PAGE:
I was driving to work recently when a pickup truck whizzed by me, speeding, changing lanes and breaking a few minor laws in the process.

It's bad enough when some people can't accept that traffic is heavy, there's no place to go and they're just making it worse.

That logic, however, seemed lost on the guy who darted around me.

There is a consequence for such bad behavior on the road, but only if a cop happens to see it and makes the offender pay with a ticket and a fine.

But there's another price to be paid if you're dumb enough to be driving a company truck with the logo and vehicle number painted on the side.

Detrimental details

As the truck went around me, I noticed it belonged to a rather large and recognizable organization here in the Lowcountry.

r

It took another traffic light or two, but I eventually caught up with the speed demon, verified the organization and made a note of the vehicle number.

It just so happened I knew the person in charge, so I waited until I was safely off the road, placed a call and left him a message.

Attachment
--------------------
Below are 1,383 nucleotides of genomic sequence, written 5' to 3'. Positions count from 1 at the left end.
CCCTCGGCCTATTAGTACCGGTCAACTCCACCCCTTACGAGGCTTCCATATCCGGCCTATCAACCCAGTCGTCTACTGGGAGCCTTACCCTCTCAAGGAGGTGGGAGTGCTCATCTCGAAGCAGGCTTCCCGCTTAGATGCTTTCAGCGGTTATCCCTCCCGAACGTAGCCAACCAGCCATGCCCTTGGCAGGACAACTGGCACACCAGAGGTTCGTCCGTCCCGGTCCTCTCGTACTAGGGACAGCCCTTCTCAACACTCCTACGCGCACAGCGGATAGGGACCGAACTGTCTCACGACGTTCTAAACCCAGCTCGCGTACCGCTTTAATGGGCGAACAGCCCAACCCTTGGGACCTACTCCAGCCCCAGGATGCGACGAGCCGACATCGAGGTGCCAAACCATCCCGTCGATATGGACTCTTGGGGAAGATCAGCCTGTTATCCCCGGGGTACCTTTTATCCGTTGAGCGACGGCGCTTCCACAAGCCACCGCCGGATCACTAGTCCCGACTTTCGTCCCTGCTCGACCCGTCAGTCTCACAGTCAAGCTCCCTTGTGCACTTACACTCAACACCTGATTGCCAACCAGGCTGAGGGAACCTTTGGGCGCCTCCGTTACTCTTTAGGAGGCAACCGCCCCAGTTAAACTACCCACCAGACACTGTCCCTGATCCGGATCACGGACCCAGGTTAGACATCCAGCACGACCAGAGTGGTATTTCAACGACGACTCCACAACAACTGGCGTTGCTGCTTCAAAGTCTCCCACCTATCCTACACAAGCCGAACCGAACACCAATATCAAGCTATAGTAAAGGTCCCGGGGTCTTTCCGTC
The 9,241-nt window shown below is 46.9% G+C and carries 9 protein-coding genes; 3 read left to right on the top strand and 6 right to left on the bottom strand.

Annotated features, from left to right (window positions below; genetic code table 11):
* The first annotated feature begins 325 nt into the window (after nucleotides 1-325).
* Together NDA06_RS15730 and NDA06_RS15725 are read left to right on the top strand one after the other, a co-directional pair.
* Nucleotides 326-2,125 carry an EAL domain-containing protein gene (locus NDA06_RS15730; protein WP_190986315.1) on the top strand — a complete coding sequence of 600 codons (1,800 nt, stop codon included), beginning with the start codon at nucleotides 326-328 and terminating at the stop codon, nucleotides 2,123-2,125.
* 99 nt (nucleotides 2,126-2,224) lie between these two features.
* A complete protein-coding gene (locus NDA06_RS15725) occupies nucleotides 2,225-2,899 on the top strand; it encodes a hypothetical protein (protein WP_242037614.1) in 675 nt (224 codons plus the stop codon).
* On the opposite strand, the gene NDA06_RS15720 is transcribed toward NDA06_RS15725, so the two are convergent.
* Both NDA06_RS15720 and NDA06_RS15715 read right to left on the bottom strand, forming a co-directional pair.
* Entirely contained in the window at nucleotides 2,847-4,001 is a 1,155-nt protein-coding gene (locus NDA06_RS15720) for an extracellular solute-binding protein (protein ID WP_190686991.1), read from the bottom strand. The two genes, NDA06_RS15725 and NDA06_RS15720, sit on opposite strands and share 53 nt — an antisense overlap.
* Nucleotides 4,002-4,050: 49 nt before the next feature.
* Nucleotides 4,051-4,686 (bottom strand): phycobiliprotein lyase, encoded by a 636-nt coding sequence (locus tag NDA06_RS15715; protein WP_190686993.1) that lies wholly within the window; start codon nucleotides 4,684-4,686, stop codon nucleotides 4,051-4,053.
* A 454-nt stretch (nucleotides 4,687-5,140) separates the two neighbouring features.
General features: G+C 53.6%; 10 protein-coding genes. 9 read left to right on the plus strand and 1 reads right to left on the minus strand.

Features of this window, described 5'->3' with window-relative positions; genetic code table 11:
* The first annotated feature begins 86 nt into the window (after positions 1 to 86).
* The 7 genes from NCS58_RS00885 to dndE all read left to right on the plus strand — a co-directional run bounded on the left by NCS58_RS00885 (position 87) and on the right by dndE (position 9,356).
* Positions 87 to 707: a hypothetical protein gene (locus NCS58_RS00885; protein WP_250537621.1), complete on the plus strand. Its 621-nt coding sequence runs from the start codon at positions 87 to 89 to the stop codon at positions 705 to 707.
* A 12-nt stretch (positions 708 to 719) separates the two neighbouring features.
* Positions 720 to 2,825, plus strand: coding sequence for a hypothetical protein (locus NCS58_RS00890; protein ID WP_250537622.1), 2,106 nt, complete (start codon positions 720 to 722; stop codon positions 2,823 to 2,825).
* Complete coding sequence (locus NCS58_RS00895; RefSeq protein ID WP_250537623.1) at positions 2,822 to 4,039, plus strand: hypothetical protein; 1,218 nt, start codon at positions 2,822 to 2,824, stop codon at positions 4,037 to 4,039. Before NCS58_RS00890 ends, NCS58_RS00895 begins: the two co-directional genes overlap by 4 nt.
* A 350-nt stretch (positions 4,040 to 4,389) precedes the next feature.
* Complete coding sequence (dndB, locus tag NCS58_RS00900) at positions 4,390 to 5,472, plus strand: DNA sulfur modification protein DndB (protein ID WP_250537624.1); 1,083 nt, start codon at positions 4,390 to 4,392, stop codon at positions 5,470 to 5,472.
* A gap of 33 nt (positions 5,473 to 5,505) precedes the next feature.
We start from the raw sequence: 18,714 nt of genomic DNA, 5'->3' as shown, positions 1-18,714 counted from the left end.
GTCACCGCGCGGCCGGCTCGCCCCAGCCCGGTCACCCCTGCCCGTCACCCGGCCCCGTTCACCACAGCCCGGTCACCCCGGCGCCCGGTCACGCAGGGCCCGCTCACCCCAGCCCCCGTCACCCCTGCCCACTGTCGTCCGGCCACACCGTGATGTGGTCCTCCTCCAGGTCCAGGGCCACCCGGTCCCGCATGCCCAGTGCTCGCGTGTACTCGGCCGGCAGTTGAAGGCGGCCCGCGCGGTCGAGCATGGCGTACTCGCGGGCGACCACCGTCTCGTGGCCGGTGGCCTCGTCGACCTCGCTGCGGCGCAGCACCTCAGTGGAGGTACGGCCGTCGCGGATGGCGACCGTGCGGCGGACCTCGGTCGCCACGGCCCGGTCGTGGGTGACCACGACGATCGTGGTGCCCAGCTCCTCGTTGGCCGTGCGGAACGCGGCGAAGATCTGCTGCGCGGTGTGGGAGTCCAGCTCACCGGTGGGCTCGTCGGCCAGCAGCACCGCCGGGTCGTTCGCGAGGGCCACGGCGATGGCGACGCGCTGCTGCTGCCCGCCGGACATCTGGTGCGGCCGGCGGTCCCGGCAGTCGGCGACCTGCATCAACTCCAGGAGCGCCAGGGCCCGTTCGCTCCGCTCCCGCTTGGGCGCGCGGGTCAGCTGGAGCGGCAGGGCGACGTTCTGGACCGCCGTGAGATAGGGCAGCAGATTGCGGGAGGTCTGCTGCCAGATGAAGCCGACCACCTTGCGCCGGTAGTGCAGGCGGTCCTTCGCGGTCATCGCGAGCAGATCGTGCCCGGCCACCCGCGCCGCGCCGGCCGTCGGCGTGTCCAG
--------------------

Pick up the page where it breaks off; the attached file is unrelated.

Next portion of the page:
"One of your trucks just blew by me on St. Andrews Boulevard," I said, quoting him the time of day, more detrimental details and the vehicle identification number. "I know if one of our employees was driving this way, we would appreciate knowing about it."

It wasn't long before I heard from the boss.

'Just plain stupid'

"I sincerely appreciate you taking the time to let me know about the driver of the truck last week," he said in an email. "This is the kind of thing that could hurt us on many levels.

"The most obvious is safety, not only to our driver but others. Also, public credibility is something we work on around here every second of every day."

Then he added, "Unsafe driving with a billboard on the side of your vehicle is just plain stupid."

When approached, the driver didn't deny it.

And, unfortunately, it was not his first offense.

"Getting the number of the vehicle really helped," the boss said. "The punishment last time was appropriate. This time it was severe."

On a personal level, I'm sorry that someone got in trouble because of my phone call, but I would and will do it again.

"I'm sad to say this happens more often than I can believe," the boss said. "When we make a very big deal about it, I think it helps. I appreciate you taking the time to do this."

The moral of the story is simple. Don't be afraid to jot down a license number and contact the owner of a company vehicle being driven badly.

They want to know. Because good bosses understand their reputation rides down the road with each and every person they employ.

Reach Ken Burger at 937-5598 or on Twitter at @Ken_Burger.